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A liaison officer is an employee who builds and maintains mutually beneficial relationships, facilitates communications and coordinates activities among two or more people, agencies or organizations. Often a member of the public relations team, liaison officers are company representatives that streamline operations and handle public communications, coordination efforts, incident response and conflict resolution. They act as technical or subject matter experts for the person, agency or organization they represent.
Liaison officers are the point of contact at enterprises during major events, such as emergency situations or leadership changes, like the appointment of a new CEO. They are also the primary people who communicate information about these events for promotional and brand perception purposes.
Types of liaison officers
Liaison officers work in the public and private sector and are often employed by educational institutions, governments, law enforcement, militaries and large organizations. While their communication-related tasks typically remain the same, liaison officers' specific responsibilities vary depending on the employer.
For example, a governmental multicultural liaison officer may work with foreign embassy workers to build relationships among countries and agencies to help overcome language barriers and cultural differences. At a university, a school liaison officer may negotiate among the superintendent, the board of education and the broader community of teachers, students and parents for conflict resolution.
In the military, liaison officers' responsibilities could include acting as commanding officers' personal representative to allied forces and as a communications bridge between the commander and other liaisons, commanders and staff officers.
Within the context of enterprises and infosec, the liaison officer is responsible for coordinating multiagency responses to a breach, hack or attack. The need for this role is clear: In the event of a serious breach, incident or other emergency situation, multiple resources and agencies must be brought to bear for effective incident response -- an effort that requires quick and efficient coordination.
Liaison officer responsibilities and skills
A liaison officer works in fast-paced, high-pressure environments and must be willing to take initiative to proactively solve conflicts and address issues. Liaison officer duties include the following:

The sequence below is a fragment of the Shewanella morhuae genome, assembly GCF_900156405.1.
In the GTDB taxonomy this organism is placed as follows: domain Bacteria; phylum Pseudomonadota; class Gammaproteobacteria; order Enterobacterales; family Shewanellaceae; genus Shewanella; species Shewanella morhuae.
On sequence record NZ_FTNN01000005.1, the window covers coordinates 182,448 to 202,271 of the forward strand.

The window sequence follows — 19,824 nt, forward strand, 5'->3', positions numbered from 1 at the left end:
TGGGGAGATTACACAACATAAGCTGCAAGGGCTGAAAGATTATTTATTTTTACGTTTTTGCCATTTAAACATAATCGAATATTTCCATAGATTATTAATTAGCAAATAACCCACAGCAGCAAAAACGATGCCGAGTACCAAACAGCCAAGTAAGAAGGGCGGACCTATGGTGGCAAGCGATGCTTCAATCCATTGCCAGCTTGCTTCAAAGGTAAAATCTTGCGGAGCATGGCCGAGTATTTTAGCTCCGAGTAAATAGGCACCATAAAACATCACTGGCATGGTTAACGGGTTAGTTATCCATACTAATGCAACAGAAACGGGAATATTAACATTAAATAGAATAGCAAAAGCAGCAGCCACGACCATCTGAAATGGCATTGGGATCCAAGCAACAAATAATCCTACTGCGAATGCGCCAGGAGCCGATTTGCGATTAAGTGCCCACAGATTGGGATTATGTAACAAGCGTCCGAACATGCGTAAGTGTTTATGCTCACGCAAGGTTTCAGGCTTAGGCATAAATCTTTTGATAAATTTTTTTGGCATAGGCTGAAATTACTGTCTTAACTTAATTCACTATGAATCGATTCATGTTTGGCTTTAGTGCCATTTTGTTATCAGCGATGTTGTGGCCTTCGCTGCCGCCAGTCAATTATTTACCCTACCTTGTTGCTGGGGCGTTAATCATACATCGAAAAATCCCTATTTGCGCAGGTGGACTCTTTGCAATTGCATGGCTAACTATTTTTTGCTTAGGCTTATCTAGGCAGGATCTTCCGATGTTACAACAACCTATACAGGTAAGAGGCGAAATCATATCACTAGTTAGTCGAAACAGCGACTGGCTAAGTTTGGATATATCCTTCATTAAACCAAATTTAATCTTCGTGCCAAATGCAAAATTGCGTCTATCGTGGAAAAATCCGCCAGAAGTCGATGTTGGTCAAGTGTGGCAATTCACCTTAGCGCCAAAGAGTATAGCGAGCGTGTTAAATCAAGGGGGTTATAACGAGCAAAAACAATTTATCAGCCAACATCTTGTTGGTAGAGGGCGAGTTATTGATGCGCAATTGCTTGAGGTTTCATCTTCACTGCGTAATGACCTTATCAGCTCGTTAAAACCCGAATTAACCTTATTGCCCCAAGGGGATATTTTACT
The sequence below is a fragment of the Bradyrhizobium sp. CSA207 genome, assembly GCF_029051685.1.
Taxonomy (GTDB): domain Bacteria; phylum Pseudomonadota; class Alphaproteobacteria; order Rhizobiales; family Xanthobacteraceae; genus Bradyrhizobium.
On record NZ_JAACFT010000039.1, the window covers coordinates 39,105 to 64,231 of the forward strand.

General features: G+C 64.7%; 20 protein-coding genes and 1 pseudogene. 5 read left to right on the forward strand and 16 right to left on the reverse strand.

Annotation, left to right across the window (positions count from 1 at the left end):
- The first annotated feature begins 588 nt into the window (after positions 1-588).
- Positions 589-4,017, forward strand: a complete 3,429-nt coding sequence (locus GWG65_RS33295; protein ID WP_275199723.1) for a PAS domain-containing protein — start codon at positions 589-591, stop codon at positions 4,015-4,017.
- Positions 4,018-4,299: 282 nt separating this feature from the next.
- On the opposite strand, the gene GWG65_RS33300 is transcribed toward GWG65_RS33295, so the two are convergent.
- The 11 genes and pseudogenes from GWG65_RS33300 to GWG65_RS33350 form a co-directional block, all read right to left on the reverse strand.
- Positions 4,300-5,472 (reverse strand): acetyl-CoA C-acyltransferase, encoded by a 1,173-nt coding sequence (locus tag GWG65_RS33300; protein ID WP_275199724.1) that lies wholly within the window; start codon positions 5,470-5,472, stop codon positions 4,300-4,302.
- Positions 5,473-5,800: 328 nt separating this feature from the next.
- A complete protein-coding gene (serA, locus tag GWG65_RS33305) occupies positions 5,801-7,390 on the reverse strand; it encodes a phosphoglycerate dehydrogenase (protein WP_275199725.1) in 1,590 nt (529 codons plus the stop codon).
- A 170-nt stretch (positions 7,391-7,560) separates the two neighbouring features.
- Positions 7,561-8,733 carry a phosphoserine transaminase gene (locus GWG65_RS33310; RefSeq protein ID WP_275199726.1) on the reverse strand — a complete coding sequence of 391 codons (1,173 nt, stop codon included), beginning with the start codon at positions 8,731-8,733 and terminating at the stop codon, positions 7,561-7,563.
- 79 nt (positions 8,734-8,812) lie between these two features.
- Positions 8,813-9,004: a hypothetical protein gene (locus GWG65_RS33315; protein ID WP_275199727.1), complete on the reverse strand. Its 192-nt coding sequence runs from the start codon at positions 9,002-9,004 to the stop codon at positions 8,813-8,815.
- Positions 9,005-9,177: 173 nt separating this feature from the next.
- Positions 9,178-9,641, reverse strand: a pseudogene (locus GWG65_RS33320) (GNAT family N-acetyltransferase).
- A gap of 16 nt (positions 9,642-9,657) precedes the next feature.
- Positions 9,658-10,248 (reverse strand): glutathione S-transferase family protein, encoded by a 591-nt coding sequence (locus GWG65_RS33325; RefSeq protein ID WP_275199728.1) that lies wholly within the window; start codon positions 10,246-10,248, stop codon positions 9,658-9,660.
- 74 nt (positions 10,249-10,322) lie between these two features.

- acting as contact points for all agency or organizational personnel;
- keeping lists of the agencies or personnel representing the person, agency or organization;
- facilitating meetings and cooperation among people, agencies and organizations;
- identifying problems in communications among these groups;
- collaborating and communicating with necessary constituents and the public; and
- conducting post-mortems when an incident is wrapped up.
As their primary task is to coordinate activities and communications among people, agencies and organizations, successful liaison officers must showcase strong organizational skills. They prepare and deliver verbal communications, such as press conferences, interviews, phone calls and face-to-face meetings, and written communications, including press releases, reports and social media updates, to colleagues, collaborators, the public and other stakeholders.
Liaison officers must be self-motivated and strong leaders capable of promptly and effectively monitoring, coordinating and communicating strategic objectives. Liaison officers often serve as mediators, so their duties also include negotiating with others, developing and fostering relationships, getting people to understand others' points of view, and understanding their parent business and how it impacts its stakeholders.
Event reporting and analysis are included in liaison officer responsibilities. These involve compiling reports on incidents, events or updates to learn from them and improve future processes and relationships.
When it comes to experience and education, potential liaison officers should hold a postsecondary associate or bachelor's degree, often in business, criminal justice, international relations, management or political science, depending on the organization's field of business. Additional education may be required as well. For example, liaison officers working at public safety departments may need to complete mandated training requirements for that department.
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